He has done it all and then some in a career spanning over a decade, but North Queensland’s legendary captain Johnathan Thurston features in one of the great NRL Grand Final moments for all the wrong reasons.
The 2005 decider is heading toward halftime with the Wests Tigers and North Queensland locked in a seesawing battle. What happens next has been shown on highlight packages time and time again since.
It is the Pat Richards try that swung the decider in the Tigers’ favour, and it was all spawned from the brilliance of Benji Marshall. What is forgotten is the man who had the ball for the Cowboys only moments prior. A guy called Thurston who had just shovelled a kick down the field hoping to pin the Tigers deep at the northern end of the Olympic precinct.
Tigers fullback Brett Hodgson scoops it up and offloads to Marshall, who sees a gap between Matt Sing and the man who had just kicked away the ball, Johnathan Thurston. The desperate miss of Thurston lets Benji into the back field and the rest is history. For everything Thurston has achieved in the game, this is the last real memory of him we have on the biggest stage in club rugby league.
Exactly 12 months prior he was a fringe first grader riding the pine and he did score a premiership ring following an injury to Bulldogs skipper Steve Price; but being the legend Thurston is, he gifted that ring to the wounded captain immediately after the ceremony – a magnanimous gesture. We all know that wasn’t his team; it wasn’t really his time.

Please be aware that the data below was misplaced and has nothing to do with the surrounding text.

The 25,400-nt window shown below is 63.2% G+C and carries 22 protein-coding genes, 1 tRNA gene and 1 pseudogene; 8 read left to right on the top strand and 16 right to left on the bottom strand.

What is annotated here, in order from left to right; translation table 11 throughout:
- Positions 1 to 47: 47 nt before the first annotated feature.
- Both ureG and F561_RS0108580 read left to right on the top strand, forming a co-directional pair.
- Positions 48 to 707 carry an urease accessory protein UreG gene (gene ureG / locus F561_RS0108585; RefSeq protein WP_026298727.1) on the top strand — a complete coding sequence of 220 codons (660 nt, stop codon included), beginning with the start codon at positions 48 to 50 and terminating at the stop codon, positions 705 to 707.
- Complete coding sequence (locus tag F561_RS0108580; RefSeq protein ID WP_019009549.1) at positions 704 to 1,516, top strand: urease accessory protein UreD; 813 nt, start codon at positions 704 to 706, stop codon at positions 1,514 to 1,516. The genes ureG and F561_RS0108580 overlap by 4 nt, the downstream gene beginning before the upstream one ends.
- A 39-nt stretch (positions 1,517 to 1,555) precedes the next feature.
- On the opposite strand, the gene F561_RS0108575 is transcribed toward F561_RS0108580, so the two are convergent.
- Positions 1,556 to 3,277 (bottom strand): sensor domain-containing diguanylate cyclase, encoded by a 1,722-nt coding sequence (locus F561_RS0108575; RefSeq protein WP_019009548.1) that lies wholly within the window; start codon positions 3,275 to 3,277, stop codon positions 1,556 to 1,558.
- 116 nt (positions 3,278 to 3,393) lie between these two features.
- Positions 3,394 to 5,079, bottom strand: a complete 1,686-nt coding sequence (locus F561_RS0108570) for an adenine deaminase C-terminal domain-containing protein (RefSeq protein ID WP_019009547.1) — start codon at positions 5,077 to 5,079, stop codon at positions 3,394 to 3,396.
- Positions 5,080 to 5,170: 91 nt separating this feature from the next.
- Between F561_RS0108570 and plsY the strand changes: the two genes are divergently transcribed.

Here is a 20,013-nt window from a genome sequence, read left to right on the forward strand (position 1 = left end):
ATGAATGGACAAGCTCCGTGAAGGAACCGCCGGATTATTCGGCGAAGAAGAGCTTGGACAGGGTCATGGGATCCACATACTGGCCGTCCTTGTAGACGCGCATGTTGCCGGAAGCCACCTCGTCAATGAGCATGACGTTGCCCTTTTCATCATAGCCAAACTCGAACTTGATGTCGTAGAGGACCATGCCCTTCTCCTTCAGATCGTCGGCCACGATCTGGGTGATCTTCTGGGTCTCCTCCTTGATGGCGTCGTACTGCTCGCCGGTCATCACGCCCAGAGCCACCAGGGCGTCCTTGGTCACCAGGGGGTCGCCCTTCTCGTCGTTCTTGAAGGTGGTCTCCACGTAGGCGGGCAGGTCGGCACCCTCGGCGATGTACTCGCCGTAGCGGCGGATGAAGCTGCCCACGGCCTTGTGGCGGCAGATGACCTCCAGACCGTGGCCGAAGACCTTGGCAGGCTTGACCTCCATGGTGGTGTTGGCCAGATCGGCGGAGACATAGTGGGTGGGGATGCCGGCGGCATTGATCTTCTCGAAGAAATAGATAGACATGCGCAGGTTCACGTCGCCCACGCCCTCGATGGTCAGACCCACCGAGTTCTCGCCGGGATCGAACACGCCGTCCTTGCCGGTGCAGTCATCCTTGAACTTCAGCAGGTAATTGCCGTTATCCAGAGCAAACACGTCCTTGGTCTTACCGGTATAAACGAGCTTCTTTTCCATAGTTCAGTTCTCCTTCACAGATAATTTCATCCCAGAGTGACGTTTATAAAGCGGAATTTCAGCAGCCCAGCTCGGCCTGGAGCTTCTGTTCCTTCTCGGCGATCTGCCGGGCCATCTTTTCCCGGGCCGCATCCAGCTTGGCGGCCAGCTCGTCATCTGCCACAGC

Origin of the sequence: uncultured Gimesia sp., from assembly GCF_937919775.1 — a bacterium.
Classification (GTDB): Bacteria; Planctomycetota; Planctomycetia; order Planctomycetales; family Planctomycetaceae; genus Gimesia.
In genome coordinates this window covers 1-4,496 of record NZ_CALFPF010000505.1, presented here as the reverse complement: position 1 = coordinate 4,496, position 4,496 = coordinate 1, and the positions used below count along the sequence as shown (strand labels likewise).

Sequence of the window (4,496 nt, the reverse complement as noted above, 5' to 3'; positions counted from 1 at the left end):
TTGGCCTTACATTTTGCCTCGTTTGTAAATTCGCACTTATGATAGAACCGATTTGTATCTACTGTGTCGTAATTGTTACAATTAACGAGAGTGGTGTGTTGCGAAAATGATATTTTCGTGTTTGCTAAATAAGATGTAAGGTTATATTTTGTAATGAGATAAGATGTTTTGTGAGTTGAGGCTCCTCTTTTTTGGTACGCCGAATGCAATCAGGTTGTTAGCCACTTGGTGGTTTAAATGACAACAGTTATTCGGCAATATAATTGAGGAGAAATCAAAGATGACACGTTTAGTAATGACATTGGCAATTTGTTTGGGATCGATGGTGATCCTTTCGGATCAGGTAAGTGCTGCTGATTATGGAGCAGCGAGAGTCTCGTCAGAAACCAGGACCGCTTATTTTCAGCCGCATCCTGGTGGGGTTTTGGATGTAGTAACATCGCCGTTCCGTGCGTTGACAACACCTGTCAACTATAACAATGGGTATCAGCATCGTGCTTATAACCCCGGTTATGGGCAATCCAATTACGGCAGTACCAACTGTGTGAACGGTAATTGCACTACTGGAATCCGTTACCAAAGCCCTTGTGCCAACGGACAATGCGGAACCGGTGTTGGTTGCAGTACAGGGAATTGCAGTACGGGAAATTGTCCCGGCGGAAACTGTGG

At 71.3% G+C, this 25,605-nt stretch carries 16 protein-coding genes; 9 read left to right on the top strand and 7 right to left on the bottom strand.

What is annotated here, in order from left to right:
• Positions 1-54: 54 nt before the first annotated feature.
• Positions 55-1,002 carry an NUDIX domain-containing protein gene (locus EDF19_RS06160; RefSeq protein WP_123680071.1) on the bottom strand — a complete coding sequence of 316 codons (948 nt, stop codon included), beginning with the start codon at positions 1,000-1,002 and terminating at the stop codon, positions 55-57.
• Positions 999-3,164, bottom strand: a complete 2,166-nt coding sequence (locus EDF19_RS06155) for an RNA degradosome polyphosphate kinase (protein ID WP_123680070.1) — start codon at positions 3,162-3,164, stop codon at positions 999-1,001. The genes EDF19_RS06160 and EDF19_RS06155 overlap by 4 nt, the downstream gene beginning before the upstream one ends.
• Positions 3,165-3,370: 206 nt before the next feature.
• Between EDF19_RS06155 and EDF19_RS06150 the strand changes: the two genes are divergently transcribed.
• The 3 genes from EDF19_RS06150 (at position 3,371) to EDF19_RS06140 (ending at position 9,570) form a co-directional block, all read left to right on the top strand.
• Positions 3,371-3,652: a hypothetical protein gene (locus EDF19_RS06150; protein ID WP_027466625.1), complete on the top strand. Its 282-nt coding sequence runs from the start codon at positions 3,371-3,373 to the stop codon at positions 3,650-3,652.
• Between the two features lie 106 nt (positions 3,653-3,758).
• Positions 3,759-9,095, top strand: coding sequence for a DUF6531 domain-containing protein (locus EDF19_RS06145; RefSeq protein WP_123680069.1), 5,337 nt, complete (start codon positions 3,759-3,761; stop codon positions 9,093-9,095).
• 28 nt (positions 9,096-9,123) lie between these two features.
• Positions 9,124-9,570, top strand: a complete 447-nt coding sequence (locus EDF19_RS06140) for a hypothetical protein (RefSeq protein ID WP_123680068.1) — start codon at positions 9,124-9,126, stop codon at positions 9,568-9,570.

Since then, through all the State of Origin wins, Dally Ms and Australian jumpers, Thurston has never been able to climb the premiership mountain as leader. Through no fault of his own, everything has worked against him and his team.
If Thurston had already won a premiership, as “the man”, we would be talking about him on the same pedestal as Andrew Johns. Some might think he would have surpassed him with another premiership.
So here lies the challenge. The last of them for one of the greatest playmakers rugby league will ever produce.
“I’ve been asked that question (about my legacy) but I don’t really think about it. If that is how people want to judge me that is how they will judge me,” Thurston told The Courier Mail.
“I’ve only got three years after this so as a club we’d love to win a premiership before I finish.
“All I can do is do my best and that is what I try to do for the boys around me every time I play.
“No doubt I want to win a premiership, like everyone here, I am aware not all fairytales come true but with the coaching staff and the direction the club is heading in I think we can.
“I think we’re in a lot better place this time around than we have been the last couple of years, it gives me a lot of confidence going into the finals series.
“We’re a completely different side to what we were 12 months ago, 18 months ago even 24 months ago so that gives our club a lot of confidence moving forward.”
Nobody is blaming Thurston for the lack of premiership silverware in Townsville. It’s unfair to blame him because with all due respect to everyone that has ever played alongside him (including the mercurial Matt Bowen) nobody has been able to match the little pivot for hunger, talent or the drive to win.
For everything Thurston has given the game, the game is yet to finally give the Queenslander the last piece of the puzzle. And that is the Holy Grail because so many great players have spent their whole careers chasing a Grand Final. Just ask Nathan Hindmarsh or Andrew Ettingshausen.
Technically Thurston has a premiership. But there is no doubt that one in 2014 would mean so much more.
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